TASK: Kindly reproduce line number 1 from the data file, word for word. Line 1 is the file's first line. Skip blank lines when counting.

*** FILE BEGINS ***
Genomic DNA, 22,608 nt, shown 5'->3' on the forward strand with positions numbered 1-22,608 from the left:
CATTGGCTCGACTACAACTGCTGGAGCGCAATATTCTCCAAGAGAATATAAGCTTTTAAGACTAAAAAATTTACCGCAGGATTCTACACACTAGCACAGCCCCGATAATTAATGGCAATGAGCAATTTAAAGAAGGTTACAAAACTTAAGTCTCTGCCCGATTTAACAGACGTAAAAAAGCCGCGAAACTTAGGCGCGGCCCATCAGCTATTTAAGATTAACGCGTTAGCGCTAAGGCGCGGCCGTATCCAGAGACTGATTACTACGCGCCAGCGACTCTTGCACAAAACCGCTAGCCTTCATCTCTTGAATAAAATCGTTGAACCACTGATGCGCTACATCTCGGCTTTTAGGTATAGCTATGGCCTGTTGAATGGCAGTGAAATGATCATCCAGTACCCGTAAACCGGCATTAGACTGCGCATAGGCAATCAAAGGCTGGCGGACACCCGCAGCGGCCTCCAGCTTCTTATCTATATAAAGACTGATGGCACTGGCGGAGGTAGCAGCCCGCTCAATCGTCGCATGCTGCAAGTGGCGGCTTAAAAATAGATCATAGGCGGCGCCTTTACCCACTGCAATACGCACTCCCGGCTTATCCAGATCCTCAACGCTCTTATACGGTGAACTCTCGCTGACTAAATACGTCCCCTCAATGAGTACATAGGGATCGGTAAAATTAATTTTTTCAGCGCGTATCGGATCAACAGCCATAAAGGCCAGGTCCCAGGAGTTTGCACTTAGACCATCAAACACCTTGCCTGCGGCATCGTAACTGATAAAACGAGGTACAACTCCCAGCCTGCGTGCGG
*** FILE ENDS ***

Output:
Genomic DNA, 22,608 nt, shown 5'->3' on the forward strand with positions numbered 1-22,608 from the left: